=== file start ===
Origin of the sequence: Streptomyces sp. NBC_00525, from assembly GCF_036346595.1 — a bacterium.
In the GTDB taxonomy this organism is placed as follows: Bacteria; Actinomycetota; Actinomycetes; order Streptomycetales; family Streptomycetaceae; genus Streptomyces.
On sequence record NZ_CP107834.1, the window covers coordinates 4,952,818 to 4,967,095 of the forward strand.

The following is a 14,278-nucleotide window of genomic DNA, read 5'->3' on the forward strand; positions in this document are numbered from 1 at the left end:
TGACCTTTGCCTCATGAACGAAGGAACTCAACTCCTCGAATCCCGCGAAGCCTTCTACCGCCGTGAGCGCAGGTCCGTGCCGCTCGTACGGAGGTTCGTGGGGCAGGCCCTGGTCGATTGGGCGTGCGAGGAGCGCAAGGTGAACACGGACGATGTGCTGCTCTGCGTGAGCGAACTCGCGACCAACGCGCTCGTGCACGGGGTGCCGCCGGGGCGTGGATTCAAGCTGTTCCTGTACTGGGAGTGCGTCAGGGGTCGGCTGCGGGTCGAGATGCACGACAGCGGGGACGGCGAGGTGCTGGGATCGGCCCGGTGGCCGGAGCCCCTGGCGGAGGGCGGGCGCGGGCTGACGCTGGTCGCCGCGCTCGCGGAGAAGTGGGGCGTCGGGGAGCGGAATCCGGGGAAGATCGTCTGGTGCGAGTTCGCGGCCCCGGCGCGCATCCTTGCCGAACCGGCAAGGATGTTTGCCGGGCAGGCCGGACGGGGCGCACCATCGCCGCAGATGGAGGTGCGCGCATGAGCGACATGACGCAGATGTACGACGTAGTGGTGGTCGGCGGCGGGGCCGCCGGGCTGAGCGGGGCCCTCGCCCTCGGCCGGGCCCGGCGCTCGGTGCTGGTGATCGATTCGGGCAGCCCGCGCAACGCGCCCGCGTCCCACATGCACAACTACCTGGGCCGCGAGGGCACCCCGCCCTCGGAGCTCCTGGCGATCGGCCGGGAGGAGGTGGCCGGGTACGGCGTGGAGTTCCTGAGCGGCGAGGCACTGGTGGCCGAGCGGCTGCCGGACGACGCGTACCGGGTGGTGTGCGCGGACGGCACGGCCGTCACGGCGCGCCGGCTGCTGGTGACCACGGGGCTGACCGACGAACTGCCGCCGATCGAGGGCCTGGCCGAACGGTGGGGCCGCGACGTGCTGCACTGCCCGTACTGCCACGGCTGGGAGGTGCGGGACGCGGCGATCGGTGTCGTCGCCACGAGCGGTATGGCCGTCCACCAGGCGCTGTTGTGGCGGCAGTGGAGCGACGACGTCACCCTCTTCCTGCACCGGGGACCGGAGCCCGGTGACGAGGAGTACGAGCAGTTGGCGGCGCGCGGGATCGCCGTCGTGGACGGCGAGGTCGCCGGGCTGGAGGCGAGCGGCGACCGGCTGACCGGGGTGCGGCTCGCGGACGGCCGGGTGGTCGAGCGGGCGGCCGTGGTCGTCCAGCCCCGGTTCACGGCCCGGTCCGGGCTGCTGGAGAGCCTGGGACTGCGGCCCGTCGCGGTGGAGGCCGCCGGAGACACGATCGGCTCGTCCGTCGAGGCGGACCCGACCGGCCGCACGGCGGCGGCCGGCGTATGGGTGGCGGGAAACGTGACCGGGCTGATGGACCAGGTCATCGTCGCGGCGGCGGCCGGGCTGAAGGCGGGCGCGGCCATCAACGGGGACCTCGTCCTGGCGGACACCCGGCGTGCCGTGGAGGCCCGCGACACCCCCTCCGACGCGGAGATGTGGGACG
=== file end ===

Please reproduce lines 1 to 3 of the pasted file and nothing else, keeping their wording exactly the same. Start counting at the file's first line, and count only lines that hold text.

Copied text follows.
Origin of the sequence: Streptomyces sp. NBC_00525, from assembly GCF_036346595.1 — a bacterium.
In the GTDB taxonomy this organism is placed as follows: Bacteria; Actinomycetota; Actinomycetes; order Streptomycetales; family Streptomycetaceae; genus Streptomyces.
On sequence record NZ_CP107834.1, the window covers coordinates 4,952,818 to 4,967,095 of the forward strand.